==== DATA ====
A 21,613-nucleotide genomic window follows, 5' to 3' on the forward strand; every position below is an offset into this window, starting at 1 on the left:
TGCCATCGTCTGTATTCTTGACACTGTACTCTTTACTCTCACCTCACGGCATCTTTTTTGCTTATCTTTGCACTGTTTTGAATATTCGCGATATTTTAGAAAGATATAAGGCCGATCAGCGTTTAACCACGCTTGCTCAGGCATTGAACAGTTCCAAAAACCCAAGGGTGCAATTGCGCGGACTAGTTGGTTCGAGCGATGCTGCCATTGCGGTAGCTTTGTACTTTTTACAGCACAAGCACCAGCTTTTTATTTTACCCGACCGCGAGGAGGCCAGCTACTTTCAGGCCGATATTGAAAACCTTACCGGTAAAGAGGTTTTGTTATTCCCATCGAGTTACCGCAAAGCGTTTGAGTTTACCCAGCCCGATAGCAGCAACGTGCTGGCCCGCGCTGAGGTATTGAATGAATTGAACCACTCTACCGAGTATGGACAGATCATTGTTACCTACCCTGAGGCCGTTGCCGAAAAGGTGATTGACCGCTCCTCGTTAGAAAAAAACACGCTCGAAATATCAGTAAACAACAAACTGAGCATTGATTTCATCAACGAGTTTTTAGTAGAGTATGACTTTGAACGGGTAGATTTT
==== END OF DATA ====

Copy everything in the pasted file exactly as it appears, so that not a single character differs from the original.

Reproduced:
A 21,613-nucleotide genomic window follows, 5' to 3' on the forward strand; every position below is an offset into this window, starting at 1 on the left:
TGCCATCGTCTGTATTCTTGACACTGTACTCTTTACTCTCACCTCACGGCATCTTTTTTGCTTATCTTTGCACTGTTTTGAATATTCGCGATATTTTAGAAAGATATAAGGCCGATCAGCGTTTAACCACGCTTGCTCAGGCATTGAACAGTTCCAAAAACCCAAGGGTGCAATTGCGCGGACTAGTTGGTTCGAGCGATGCTGCCATTGCGGTAGCTTTGTACTTTTTACAGCACAAGCACCAGCTTTTTATTTTACCCGACCGCGAGGAGGCCAGCTACTTTCAGGCCGATATTGAAAACCTTACCGGTAAAGAGGTTTTGTTATTCCCATCGAGTTACCGCAAAGCGTTTGAGTTTACCCAGCCCGATAGCAGCAACGTGCTGGCCCGCGCTGAGGTATTGAATGAATTGAACCACTCTACCGAGTATGGACAGATCATTGTTACCTACCCTGAGGCCGTTGCCGAAAAGGTGATTGACCGCTCCTCGTTAGAAAAAAACACGCTCGAAATATCAGTAAACAACAAACTGAGCATTGATTTCATCAACGAGTTTTTAGTAGAGTATGACTTTGAACGGGTAGATTTT